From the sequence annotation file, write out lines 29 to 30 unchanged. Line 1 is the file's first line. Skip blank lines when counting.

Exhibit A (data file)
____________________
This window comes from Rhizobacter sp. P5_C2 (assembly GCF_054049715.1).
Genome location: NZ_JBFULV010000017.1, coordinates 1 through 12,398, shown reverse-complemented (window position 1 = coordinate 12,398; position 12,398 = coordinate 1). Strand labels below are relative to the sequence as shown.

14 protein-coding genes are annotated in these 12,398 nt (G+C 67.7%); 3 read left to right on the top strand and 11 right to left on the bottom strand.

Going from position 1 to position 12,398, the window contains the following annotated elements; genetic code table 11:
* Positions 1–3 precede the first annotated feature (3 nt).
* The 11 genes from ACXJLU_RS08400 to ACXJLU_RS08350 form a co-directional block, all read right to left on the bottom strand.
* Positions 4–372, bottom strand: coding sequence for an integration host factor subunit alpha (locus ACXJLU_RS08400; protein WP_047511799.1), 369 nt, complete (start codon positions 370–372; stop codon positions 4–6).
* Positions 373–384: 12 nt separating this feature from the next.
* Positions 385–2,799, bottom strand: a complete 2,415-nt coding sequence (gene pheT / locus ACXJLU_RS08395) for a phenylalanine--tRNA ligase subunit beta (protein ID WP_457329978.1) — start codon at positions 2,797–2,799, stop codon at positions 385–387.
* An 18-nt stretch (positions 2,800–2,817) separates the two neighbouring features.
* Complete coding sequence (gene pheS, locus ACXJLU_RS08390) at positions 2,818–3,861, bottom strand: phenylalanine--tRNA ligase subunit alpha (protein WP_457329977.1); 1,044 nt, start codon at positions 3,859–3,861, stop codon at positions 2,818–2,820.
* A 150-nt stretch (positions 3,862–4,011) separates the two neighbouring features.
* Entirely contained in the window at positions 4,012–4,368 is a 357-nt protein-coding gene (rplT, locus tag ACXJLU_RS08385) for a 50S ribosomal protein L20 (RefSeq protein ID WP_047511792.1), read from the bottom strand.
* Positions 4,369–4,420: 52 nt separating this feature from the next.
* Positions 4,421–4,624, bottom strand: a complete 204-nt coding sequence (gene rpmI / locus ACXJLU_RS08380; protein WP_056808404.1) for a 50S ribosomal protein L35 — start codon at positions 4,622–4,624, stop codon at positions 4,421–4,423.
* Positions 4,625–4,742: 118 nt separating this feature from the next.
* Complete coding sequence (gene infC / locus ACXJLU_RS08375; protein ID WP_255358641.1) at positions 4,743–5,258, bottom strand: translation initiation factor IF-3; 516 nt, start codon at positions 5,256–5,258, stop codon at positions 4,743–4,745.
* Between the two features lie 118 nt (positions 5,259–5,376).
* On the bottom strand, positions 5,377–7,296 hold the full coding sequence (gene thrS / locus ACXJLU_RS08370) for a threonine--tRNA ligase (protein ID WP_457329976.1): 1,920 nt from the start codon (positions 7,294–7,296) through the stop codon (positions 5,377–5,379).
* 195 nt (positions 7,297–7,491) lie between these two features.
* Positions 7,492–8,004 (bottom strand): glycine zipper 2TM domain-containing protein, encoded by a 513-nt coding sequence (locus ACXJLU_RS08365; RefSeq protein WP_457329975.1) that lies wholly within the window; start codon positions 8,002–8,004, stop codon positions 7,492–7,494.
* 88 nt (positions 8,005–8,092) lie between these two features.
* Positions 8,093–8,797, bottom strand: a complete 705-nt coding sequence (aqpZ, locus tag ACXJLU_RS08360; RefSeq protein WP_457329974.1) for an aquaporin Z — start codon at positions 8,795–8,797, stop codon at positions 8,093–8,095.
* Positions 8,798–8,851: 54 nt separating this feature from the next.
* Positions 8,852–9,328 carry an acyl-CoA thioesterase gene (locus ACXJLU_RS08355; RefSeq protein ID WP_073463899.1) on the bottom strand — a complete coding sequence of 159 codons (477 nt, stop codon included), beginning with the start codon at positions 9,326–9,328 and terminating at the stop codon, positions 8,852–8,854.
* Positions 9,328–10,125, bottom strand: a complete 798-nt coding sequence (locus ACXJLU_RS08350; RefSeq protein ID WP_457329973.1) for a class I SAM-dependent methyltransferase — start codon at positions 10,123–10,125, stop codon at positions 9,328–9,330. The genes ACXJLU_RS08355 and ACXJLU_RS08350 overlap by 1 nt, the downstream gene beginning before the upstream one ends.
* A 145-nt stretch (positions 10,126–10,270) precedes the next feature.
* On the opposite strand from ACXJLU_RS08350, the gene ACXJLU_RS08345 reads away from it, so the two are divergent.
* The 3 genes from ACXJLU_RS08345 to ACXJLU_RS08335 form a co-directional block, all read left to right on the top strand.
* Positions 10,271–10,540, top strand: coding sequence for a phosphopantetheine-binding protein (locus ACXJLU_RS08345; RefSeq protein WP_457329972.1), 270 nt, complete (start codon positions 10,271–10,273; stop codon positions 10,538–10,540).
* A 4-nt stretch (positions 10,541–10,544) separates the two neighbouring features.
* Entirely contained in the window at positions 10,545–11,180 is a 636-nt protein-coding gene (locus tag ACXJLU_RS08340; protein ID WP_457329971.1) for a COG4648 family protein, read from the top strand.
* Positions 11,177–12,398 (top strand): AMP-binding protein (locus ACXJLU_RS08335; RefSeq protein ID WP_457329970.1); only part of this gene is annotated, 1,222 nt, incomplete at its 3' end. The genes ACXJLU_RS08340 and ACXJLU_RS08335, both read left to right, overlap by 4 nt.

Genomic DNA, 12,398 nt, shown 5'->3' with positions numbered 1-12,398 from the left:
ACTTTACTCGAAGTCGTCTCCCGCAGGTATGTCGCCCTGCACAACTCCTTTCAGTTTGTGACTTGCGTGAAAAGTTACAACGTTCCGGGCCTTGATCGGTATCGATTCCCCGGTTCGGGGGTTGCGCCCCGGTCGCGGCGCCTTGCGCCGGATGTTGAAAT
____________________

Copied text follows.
* The 3 genes from ACXJLU_RS08345 to ACXJLU_RS08335 form a co-directional block, all read left to right on the top strand.
* Positions 10,271–10,540, top strand: coding sequence for a phosphopantetheine-binding protein (locus ACXJLU_RS08345; RefSeq protein WP_457329972.1), 270 nt, complete (start codon positions 10,271–10,273; stop codon positions 10,538–10,540).